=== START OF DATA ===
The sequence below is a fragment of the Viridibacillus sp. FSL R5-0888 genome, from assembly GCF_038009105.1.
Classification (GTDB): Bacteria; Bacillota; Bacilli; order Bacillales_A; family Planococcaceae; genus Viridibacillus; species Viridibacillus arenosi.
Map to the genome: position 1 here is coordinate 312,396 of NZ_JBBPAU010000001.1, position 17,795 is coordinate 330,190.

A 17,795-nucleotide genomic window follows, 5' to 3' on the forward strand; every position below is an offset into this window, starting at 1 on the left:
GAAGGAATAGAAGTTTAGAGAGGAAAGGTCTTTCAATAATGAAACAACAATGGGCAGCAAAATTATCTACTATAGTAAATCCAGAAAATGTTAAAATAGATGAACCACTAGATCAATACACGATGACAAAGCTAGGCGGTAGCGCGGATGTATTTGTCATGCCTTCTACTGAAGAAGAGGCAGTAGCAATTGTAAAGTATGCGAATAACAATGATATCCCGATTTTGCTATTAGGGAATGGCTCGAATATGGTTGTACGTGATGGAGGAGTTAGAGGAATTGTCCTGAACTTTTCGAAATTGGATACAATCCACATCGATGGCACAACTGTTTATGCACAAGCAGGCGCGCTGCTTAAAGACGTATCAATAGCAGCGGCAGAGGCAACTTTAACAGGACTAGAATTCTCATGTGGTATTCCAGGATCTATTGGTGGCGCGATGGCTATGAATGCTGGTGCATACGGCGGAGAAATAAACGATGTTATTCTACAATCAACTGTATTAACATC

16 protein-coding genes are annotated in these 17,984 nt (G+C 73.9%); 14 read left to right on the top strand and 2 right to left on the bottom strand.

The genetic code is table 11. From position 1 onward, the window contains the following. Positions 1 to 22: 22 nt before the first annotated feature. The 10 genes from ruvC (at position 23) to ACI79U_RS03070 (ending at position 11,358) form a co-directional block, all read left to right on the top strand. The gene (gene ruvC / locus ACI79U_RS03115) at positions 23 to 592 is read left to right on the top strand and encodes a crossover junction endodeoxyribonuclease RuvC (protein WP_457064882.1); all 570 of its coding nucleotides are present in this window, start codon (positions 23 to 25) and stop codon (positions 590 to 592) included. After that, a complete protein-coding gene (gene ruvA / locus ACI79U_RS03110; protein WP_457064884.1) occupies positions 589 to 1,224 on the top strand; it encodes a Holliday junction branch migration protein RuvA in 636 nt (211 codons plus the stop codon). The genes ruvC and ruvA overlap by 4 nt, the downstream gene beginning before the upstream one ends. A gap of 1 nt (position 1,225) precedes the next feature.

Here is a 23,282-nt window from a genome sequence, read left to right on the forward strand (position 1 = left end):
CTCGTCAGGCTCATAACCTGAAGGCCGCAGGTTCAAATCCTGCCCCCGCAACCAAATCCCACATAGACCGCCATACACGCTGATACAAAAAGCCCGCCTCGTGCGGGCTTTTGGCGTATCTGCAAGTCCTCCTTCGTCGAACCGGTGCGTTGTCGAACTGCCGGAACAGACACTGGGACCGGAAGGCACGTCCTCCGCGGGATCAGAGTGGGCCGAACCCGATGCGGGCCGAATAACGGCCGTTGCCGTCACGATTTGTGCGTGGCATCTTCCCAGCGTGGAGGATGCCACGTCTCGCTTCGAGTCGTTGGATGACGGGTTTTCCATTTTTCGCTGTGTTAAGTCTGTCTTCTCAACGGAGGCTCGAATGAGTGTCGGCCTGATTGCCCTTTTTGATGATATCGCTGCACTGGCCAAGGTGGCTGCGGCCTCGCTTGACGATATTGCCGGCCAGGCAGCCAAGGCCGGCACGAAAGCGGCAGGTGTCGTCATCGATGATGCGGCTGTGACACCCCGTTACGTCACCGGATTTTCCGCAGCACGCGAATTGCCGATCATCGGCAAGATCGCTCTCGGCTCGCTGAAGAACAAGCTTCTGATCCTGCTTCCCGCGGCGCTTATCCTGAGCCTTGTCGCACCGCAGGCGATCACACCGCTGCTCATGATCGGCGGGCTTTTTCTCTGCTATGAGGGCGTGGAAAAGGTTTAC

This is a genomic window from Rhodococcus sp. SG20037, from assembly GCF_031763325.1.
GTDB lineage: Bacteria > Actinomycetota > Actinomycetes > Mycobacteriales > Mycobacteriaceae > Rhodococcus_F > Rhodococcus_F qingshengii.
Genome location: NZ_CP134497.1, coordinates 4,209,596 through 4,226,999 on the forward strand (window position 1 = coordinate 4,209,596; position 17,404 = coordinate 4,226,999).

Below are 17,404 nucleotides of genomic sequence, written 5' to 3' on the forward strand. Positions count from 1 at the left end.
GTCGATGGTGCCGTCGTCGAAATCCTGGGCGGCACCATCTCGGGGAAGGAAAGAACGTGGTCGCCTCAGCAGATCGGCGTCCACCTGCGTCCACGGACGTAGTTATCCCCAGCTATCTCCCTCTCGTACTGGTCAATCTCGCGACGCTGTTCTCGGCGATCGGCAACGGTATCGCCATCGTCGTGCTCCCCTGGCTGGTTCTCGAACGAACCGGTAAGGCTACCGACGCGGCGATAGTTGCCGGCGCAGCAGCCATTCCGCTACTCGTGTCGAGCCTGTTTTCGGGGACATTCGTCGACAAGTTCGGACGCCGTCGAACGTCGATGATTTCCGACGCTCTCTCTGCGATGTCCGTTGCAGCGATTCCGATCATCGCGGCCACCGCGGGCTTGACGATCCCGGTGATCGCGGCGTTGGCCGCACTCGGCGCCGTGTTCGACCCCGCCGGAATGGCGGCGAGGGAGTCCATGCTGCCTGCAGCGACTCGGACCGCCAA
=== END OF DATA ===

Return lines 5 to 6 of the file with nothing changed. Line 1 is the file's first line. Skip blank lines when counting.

GAAGGAATAGAAGTTTAGAGAGGAAAGGTCTTTCAATAATGAAACAACAATGGGCAGCAAAATTATCTACTATAGTAAATCCAGAAAATGTTAAAATAGATGAACCACTAGATCAATACACGATGACAAAGCTAGGCGGTAGCGCGGATGTATTTGTCATGCCTTCTACTGAAGAAGAGGCAGTAGCAATTGTAAAGTATGCGAATAACAATGATATCCCGATTTTGCTATTAGGGAATGGCTCGAATATGGTTGTACGTGATGGAGGAGTTAGAGGAATTGTCCTGAACTTTTCGAAATTGGATACAATCCACATCGATGGCACAACTGTTTATGCACAAGCAGGCGCGCTGCTTAAAGACGTATCAATAGCAGCGGCAGAGGCAACTTTAACAGGACTAGAATTCTCATGTGGTATTCCAGGATCTATTGGTGGCGCGATGGCTATGAATGCTGGTGCATACGGCGGAGAAATAAACGATGTTATTCTACAATCAACTGTATTAACATC

16 protein-coding genes are annotated in these 17,984 nt (G+C 73.9%); 14 read left to right on the top strand and 2 right to left on the bottom strand.